The rest of the paper is organized as follows. Section 2 offers a detailed literature review and Section 3 discusses the proposed model. Then, Section 4 provides experimental validation and Section 5 draws the conclusions.

2  Literature Review

Corum et al. [11] introduced a learning-based model for identifying PDF malware with processing and image processing methods. The PDF file is initially transformed into grayscale image through the image visualization technique. Next, the image feature represents the visual features of malware and benign PDF files are removed. Lastly, a learning algorithm is employed for creating the classification method to categorize a PDF file as malevolent or benign. Sethi et al. [12] proposed an ML based malware analysis method for accurate and efficient malware classification and detection. Furthermore, we proposed feature selection and extraction modules that extract features from the report and select the essential feature to ensure higher accuracy at a minimal computational cost. We use a distinct ML method for fine-grained classification and accurate detection.

The researchers in [13] proposed the trusted architecture to identify unknown malware in Linux virtual machine (VM) cloud-environment. The presented method obtains volatile memory dump from the examined VM by enquiring about the hypervisor in a reliable way and overpowering malware capability for evading detection and the security mechanism. We use the ML algorithm to leverage informative traces (171 features) from distinct portions of the VM volatile memory. Li et al. [14] developed an evasion mechanism-based feature-vector generative adversarial network (fvGAN) for attacking a learning enabled malware classification. The proposed method was commonly employed in real-time fake image generation. Damaševičius et al. [15] proposed an ensemble classifier-based method for detecting malware. Initially, it is implemented by a convolution neural network (CNN) and stacked ensemble of dense (FC), then it is implemented by a meta-learner. For a meta learner, we compare and explore fourteen classifiers.

In [16], a new malware detection scheme based on a two-phase artificial neural network (ANN) is presented. The presented method is tested on the ‘Malimg’ dataset comprising of visual depiction of malware family. Here, some significant image features are extracted. According to this feature, the ANN was trained. Next, the ANN is utilized for detecting and classifying other data samples. Shhadat et al. [17] examined the ML algorithm utilized in unknown malware detection. The study proposes a feature set using RF to minimize the amount of features. Various ML methods are employed on a standard dataset in this experiment. Roy et al. [18] aim is to develop a DL-based detector DeepRan for ransomware earlier classification and recognition. The presented method employs an attention based bidirectional long short term memory (Bi-LSTM) with fully connected (FC) layer for modelling normalcy of host in an operating enterprise scheme and detecting anomalous activities from a massive amount of ambient host logging information gathered from bare metal server. The researchers in [19] presented Deep-Hook, a trusted architecture for detecting unknown malware in Linux-based cloud environment. The memory dump is converted as to visual image that is investigated by a CNN based classification.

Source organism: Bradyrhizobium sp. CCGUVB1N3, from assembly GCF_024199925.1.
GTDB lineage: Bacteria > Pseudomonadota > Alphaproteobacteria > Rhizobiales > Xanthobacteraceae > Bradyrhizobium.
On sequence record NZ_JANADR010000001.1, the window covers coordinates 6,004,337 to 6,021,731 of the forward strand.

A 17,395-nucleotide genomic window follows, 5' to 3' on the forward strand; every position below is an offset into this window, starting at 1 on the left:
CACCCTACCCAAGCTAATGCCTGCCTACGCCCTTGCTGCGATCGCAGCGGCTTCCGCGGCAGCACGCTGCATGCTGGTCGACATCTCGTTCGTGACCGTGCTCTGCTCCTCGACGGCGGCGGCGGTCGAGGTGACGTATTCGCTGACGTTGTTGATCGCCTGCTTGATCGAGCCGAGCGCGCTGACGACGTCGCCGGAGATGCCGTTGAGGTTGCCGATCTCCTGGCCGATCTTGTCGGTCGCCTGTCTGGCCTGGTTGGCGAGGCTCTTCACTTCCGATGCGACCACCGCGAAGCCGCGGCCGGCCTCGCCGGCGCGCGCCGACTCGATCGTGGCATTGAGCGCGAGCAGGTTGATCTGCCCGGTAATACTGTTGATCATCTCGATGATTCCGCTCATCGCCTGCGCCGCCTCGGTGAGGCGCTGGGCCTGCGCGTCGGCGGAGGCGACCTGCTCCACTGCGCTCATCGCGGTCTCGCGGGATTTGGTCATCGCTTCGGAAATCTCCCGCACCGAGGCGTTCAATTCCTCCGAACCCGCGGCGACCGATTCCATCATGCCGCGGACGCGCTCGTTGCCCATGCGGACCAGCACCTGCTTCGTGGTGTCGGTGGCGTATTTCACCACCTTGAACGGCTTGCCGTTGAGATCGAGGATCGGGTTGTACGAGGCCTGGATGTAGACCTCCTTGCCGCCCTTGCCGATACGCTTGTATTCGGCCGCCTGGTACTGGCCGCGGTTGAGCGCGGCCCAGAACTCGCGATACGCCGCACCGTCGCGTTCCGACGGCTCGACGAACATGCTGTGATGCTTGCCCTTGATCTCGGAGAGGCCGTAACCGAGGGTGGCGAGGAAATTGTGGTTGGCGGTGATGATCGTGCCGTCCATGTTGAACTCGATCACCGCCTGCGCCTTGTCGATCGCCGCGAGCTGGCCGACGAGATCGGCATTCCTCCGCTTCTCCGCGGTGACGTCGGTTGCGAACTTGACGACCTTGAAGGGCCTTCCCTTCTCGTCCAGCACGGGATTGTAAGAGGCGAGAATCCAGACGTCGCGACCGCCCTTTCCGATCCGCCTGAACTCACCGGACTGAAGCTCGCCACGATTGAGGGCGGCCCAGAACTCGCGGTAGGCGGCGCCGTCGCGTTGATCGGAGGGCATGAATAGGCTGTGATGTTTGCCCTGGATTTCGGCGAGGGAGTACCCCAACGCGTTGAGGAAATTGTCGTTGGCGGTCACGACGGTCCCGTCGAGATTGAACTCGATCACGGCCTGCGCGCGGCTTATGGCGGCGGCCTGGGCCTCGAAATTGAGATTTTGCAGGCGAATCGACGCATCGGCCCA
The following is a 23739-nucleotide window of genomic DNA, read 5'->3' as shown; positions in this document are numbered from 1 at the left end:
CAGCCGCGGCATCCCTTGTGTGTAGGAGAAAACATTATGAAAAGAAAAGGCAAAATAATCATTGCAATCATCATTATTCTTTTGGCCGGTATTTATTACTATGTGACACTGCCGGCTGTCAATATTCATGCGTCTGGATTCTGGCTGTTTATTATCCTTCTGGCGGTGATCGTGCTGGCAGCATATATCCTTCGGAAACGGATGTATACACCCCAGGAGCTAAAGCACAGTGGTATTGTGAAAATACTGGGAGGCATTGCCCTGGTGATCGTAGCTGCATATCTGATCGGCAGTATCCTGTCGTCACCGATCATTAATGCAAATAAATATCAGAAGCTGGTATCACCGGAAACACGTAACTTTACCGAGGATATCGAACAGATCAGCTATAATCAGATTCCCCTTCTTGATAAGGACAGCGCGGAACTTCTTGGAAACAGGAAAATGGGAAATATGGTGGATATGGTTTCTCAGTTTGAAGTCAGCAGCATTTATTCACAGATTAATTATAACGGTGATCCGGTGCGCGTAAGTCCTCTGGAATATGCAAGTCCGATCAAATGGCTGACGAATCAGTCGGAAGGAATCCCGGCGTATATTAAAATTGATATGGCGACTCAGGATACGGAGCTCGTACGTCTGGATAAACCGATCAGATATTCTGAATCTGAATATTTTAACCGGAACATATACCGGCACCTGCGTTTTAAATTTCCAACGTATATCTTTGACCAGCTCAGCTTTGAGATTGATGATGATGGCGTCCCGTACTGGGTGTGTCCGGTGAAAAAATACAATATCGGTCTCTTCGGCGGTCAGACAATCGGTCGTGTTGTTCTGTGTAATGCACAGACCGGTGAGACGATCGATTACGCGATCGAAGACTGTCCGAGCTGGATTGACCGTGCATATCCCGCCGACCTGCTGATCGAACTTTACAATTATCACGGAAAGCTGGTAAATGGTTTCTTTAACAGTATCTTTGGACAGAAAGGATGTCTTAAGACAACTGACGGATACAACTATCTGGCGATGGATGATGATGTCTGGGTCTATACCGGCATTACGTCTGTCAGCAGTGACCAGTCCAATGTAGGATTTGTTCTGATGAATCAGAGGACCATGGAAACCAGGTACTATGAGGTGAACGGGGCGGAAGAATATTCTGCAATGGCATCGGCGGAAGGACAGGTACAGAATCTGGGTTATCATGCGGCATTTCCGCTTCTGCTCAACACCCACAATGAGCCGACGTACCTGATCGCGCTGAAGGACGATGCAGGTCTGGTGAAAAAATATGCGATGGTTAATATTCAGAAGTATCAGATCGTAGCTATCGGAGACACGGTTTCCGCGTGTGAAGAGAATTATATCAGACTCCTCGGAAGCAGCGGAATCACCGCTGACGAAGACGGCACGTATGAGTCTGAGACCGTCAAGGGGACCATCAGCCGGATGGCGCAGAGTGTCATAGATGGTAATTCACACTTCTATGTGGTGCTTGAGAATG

3  The Proposed Model

In this study, a new MFODBN-MDC model has been developed for the identification and classification of PDF malware. The proposed MFODBN-MDC model involves three stages of operations such as pre-processing, MFO based feature subset selection, DBN classification, and Adamax hyperparameter optimization. Fig. 1 illustrates the overall process of the MFODBN-MDC technique.

images

Figure 1: Overall process of MFODBN-MDC technique

3.1 Data Pre-processing

At the initial stage, the input data is pre-processed in two stages of operations such as categorical encoding and null value removal. Firstly, the categorical values are encoded into numerical values. Secondly, the null values that exist in the dataset are removed.

3.2 Design of MFO Based Feature Selection Approach

Next to data pre-processing, the MFO algorithm is utilized for the effective choice of the features involved in it [19]. MFO algorithm was proposed by imitating the group behavior of MF, especially the mating behavior. Initially, the mayfly (MF) is classified into male and female populations. In other words, each MF is arbitrarily scattered in a d-dimension space, and it can be taken into account as candidate solutions using the expression of =(ξ1,ξ2,,ξd) . Next, the velocity vector represents the modified in location is determined by y=(ϖ1,ϖ2,,ϖd) .

Movement of male MF: ξI˙t denotes the location of ith male MF at time t , and ϖI˙malet+1 denotes the velocity that is added to ξI˙t for changing the location of ith individuals. The t+1 location of the male MF ξ(t+1) is formulated as follows

ξit+1=ξit+ϖi,malet+1 (1)

The velocity of ith MF at jth dimension as follows:

ϖij,malet+1=ϖij,malet+a1exp(βpp2)(pbestijξijt)+a2exp(βpg2)(gbestjξijt) (2)